On the evening of 7 May, Kunnummal Saithalavi heard sirens of ambulances heading towards the coast of his town in the southern Indian state of Kerala and feared the worst.
Mr Saithalavi, 48, had been trying to get in touch with his family to no avail. “I tried them on three different mobile phones they used [but got no response],” he says.
Several members of his family had gone to Thooval Theeram, a popular tourist destination near an estuary in Tanur, a coastal town in the Malappuram district.
The night ended with horrifying news for Mr Saithalavi.
Eleven members of his family – including his wife and four children – were among 22 people who died after a packed tourist boat capsized here.
Mr Saithalavi and his younger brother Kunnummal Siraj lived with their families and their mother at their ancestral home in Puthankadappuram, just a few kilometres away from Thooval Theeram.
Their sister was visiting the family when they decided to visit the tourist destination.
The family also invited their adopted brother Kunnumal Jabir and his family, their neighbour Ashifa and her two children to join them on the excursion. The 19-member group went to the estuary on Sunday evening.
Mr Saithalavi says he joined his family at the spot and spent some time with them before leaving to meet a friend living nearby.
“I warned them not to take the boat ride as I was sure boating at that time would not be safe,” he says.
His neighbour, Ms Ashifa, who had accompanied the family says the group was about to return home that evening when boat operators offered huge discounts on tickets and free tickets for children.
“It was an attractive offer,” she says. “We accepted it but I changed my mind because of safety concerns.”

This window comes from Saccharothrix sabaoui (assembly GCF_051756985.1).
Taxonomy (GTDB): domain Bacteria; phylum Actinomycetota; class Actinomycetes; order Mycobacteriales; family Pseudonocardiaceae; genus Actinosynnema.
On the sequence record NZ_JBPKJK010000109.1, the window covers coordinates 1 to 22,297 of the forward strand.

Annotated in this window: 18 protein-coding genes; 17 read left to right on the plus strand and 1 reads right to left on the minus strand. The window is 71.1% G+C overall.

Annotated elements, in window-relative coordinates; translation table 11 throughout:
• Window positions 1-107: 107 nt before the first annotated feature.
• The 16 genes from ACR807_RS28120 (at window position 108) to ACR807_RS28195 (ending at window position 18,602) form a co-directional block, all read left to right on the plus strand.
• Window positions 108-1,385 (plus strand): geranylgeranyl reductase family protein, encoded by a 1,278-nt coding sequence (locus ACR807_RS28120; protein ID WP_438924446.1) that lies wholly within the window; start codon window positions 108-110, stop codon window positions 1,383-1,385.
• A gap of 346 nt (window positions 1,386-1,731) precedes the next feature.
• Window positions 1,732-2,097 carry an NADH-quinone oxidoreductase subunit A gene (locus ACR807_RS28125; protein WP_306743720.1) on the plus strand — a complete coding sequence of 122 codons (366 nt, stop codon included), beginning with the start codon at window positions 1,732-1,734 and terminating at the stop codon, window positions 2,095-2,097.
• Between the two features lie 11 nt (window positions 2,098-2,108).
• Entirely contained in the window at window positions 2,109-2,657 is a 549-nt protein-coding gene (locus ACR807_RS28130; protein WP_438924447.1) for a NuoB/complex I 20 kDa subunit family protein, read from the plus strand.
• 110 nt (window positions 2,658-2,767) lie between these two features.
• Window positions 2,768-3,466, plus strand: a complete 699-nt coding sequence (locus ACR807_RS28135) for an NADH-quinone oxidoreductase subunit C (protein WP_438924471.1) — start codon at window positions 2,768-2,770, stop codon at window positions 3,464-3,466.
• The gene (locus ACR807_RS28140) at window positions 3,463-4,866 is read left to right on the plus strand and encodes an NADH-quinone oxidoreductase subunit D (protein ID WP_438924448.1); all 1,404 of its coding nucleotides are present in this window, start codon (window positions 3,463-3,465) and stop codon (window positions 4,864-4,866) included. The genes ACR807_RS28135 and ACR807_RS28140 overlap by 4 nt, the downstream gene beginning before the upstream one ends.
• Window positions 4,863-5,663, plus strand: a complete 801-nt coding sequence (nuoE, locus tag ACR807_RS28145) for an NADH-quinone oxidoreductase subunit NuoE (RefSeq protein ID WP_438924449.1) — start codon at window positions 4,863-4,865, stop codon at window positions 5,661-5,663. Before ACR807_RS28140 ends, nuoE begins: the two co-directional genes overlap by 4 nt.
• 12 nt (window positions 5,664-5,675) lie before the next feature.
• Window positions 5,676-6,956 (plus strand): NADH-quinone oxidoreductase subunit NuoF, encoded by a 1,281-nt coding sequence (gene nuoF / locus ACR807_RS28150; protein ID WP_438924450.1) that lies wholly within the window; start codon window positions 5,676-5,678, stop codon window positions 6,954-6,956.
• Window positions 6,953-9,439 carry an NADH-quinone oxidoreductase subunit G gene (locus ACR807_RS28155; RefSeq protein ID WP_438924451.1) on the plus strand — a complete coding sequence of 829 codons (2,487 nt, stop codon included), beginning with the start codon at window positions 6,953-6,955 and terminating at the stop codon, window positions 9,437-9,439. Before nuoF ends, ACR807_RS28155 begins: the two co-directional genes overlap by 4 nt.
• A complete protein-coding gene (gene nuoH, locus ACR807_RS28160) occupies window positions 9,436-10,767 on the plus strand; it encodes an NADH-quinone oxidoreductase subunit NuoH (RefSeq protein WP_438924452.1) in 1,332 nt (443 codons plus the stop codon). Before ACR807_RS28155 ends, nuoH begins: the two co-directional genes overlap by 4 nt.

Mr Saithalavi’s family got on the double-decker boat for a ride.
But a few minutes later, Ms Ashifa who’d been waiting for them on the shore with her children, heard of the accident. “I was in shock,” she says.
The boat had reportedly carried about 50 people, or double its capacity, when it overturned on Sunday night.
The operator did not have permission to take the boat into the waters after dusk, The Indian Express newspaper reported.
Officials say overcrowding caused the boat to capsize. Many passengers were trapped under the vessel. The darkening night sky hindered rescue efforts, local media said.
Mr Saithalavi was at the terrace of his friend NP Koya’s house at the time of the accident. When calls to his family did not go through, both of them rushed to the coast.
“I feared something tragic had happened to my family,” Mr Saithalavi says.
Once at the estuary, they took a boat docked on the shore and rushed to rescue accident victims.
“When we reached the spot in our small boat, there were many others who’d come there to help with the rescue,” Mr Koya says “He [Saithalavi] was in panic when we reached the spot.”
Mr Saithalavi says he was sure that his family was trapped under the boat and jumped into the water. He brought back one body to the boat, only to realise it was his niece.
“The moment he realised that the body we recovered was his niece’s, he lost all confidence,” Mr Koya says. Dazed with shock, Mr Saithalavi was taken back to the shore.
Mr Saithalavi had four daughters and his brother Mr Siraj had three, including an eight-month-old baby. He and Mr Siraj lost their wives and children in the accident. Their brother Mr Jabir also lost his wife and son.
Four persons in the family survived the accident – their sister Nusrat, her 18-month-old daughter Ayisha and two of Mr Jabir’s children, Jarsha and Janna. They are undergoing treatment at a hospital.
Mr Saithalavi’s niece Ummu Habeeba KP says his daughters were his strength. “They always told him that they would help him by getting good jobs by studying hard, ” she says.
His eldest daughter Hasna had dreamed of becoming a medical professional and was waiting for the results of her final school exams.
Ms Habeeba says the family had been trying to build a home for the last three years. Their current home did not have enough space for everyone, with the children in the family sleeping in the kitchen due to shortage of space.
“The children left the world leaving behind the dreams of providing a good life to their parents and a good home,” Ms Habeeba says.
Source : BBC News